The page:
B2B Marketers » Reach Pre-Qualified IT Decision Makers with a Custom Lead Gen Program » Get Details
Welcome Guest | Sign In

Can Apple Convince Me I Want a Smaller TV?

By Chris Maxcer MacNewsWorld ECT News Network
Dec 29, 2011 5:00 AM PT

Even before Steve Jobs admitted to his biographer that he had cracked the modern television nut, Apple fans have long suspected -- and hoped -- that Apple's little hobby Apple TV set-top box was just a stepping stone to a bigger and better HDTV living room experience.

Can Apple Convince Me I Want a Smaller TV?

The latest rumors throw fuel on the fire: Digitimes has reported that Apple's suppliers are gearing up to produce components for delivery of an Apple TV -- a big one, not the set-top box -- sometime in 2012. More specifically, Samsung might be making the chips for an "iTV," while Sharp might make the screens. The screen sizes indicate the iTV would come in 32 and 37-inch models.

What? Just 37 inches? Come on! I'm at once beside myself with excitement to hopefully see a radical new way of watching and enjoying TV -- yet already disappointed. Irrational? You bet. This is, after all, just another rumor, and while it's likely to barely scratch the surface of what Apple will ultimately unveil, I'd really like Apple to offer me something that I want . . . even though, according to Jobs, it's not my job to know what I want until Apple shows me.

A Bedroom TV?

Plenty of people who live in small homes could use a 37-inch TV, especially one with a wicked-sharp display. But what about all of those football-loving big-screen HDTVs out there -- particularly the big screens found in the homes of media-gobbling consumers of flickering images? Could those consumers be satisfied with such a small screen?

I have a 42-inch HDTV in my living room, and I can't imagine replacing it with something smaller, even with something that delivers a brighter, clearer picture. In fact, I'd much rather have a larger TV.

To settle for something smaller, could I be wowed by elegant design? Not this time. Could I be wowed by a Siri interface or a slick touchscreen remote that would let me flick around? No. Would I lust after an iTV enough to put one in the bedroom? Not hardly. There's no way Apple will actually produce a TV that's competitive in price to today's 32- and 37-inchers, and I'm not the kind of buyer who'll put a premium TV in a bedroom.

If these rumors pan out, I'll end up being a spectator.

If Fancypants Navigation Is Out, How About the Best Shows?

If the iTV is just 37 inches with a slick menu and integration with my iCloud and iTunes-based media, I'll be looking at a big fat disappointment. As for non-Apple fans, this sort of iTV will likely garner a few passing glances, at best.

If we're lucky, Apple will also create a new Apple TV set-top box that will let us connect to larger HDTVs and enjoy whatever is great about the new iTV. So what could that possibly be?

Clearly, Apple has to find some sort of content deal so its customers can consume live, broadcast TV in new ways. Apple could produce a new HDTV that serves up ice cream and popcorn, but if it doesn't let us watch the Super Bowl, broadcast news, and the TV shows we're addicted to on broadcast night, it's just a nice toy.

Apple has previously expressed interest in some sort of new menu that would let consumers pick all the best shows they actually want (as opposed to getting tiers of service from cable or satellite providers packed with lousy channels), but that will require buy-in from all the rights owners associated with the production and delivery of today's TV. That's a big deal.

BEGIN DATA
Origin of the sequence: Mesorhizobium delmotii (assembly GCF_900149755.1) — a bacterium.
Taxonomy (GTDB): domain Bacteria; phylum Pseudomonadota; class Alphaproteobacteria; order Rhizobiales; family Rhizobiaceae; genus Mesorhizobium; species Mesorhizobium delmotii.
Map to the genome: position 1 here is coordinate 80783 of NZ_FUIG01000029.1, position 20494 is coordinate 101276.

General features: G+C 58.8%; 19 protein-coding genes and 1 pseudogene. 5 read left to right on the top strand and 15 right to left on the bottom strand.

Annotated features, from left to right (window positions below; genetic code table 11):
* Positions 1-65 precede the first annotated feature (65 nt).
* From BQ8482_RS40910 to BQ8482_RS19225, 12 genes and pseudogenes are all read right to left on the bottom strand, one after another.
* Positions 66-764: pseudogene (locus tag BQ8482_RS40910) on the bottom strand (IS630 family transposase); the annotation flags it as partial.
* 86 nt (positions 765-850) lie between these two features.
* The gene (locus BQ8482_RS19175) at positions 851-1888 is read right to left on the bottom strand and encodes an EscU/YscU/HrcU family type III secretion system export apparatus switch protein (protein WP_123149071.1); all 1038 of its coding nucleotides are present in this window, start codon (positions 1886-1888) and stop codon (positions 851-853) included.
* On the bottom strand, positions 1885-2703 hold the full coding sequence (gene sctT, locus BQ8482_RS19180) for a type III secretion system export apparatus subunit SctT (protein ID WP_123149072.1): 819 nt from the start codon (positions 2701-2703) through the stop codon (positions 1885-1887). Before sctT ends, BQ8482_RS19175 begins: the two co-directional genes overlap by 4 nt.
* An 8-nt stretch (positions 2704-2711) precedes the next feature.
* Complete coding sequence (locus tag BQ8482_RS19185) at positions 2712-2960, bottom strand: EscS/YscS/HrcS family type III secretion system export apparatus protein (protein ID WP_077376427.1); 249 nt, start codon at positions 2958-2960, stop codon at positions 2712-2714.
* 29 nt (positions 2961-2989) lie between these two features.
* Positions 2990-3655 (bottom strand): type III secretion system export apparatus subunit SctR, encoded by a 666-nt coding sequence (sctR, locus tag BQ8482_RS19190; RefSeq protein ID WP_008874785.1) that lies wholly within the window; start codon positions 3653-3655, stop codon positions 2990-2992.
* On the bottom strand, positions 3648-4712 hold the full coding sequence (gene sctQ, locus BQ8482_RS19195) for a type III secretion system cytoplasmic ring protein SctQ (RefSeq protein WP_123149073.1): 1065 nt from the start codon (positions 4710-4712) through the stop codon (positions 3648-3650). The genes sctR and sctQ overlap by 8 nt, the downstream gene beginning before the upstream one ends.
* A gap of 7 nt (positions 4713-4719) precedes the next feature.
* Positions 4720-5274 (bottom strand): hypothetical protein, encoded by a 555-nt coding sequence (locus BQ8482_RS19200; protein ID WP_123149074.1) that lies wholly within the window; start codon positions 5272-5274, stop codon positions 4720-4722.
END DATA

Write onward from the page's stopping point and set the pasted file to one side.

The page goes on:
Most of these owners are more interested in raising and protecting profits than in creating an amazing experience for consumers. There's reasons why our cable companies aren't giving us what we want.

Better Than the Best Shows?

Even if an iTV should make it to the bedroom, can you imagine a husband or wife talking through a menu or asking for a show, artist, or channel out loud in the wee hours of the night? There are definitely some possibilities that don't make a lot of sense. But what does make sense? A breakfast table TV?


I've long thought about mounting an Apple TV-connected HDTV over my kitchen table. Why? Music and photo slideshows. Why not an iMac?

Easy answer: Too expensive.

And yet, what if an iTV were integrated with far more than premier content, cloud-based DVR for iPhone and iPod access, along with iCloud movies? What if an iTV could show off the calendar of a particular family member? Email? What if an iTV came with a Notification Center like we have on our iPhones? Something that shows weather, even key headline news feeds?

Instead of an HDTV that we use to wind down our evenings with witty comedies and action-packed movies, could Apple be creating an iTV that starts our day and integrates our entire digital lives?

Would I buy a 37-inch Apple iTV then?


I just wouldn't put in my living room.

MacNewsWorld columnist Chris Maxcer has been writing about the tech industry since the birth of the email newsletter, and he still remembers the clacking Mac keyboards from high school -- Apple's seed-planting strategy at work. While he enjoys elegant gear and sublime tech, there's something to be said for turning it all off -- or most of it -- to go outside. To catch him, take a "firstnamelastname" guess at Gmail.com.

Salesforce Industries Summit
Which region do you believe the most cybercrime originates from?
Eastern Europe
Latin America
Middle East
North America
Forrester names NICE inContact CXone a leader in cloud contact center software
Forrester names NICE inContact CXone a leader in cloud contact center software